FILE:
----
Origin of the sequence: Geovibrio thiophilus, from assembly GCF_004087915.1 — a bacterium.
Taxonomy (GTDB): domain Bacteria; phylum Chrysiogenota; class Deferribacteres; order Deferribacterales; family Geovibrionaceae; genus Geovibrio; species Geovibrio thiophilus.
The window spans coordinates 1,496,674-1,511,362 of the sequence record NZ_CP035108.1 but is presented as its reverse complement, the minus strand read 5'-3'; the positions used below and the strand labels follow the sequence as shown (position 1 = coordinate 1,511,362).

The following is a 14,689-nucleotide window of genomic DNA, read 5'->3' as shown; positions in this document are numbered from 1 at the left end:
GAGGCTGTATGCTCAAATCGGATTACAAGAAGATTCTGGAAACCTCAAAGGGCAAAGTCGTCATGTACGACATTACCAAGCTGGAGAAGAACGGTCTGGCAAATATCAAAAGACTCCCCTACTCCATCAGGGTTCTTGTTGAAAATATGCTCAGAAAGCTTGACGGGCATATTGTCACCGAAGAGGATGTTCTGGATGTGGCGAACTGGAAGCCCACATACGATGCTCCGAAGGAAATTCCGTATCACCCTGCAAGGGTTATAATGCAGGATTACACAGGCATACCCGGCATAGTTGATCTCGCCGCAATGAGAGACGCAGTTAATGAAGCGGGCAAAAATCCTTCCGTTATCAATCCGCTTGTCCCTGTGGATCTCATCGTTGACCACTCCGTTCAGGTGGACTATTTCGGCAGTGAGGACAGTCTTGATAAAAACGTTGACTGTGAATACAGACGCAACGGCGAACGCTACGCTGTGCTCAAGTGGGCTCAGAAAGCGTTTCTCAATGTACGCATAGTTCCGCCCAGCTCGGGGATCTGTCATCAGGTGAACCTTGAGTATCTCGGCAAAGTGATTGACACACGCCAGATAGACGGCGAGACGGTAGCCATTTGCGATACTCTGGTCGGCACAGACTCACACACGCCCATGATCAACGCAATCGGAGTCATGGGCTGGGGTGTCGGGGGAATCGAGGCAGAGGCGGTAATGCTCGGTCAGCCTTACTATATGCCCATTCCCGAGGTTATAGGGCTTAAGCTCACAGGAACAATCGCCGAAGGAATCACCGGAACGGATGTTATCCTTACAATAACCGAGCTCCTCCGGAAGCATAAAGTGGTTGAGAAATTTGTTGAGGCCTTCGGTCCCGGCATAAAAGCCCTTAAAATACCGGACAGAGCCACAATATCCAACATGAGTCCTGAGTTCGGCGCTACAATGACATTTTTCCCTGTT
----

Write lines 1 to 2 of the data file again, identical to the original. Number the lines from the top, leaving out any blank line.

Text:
Origin of the sequence: Geovibrio thiophilus, from assembly GCF_004087915.1 — a bacterium.
Taxonomy (GTDB): domain Bacteria; phylum Chrysiogenota; class Deferribacteres; order Deferribacterales; family Geovibrionaceae; genus Geovibrio; species Geovibrio thiophilus.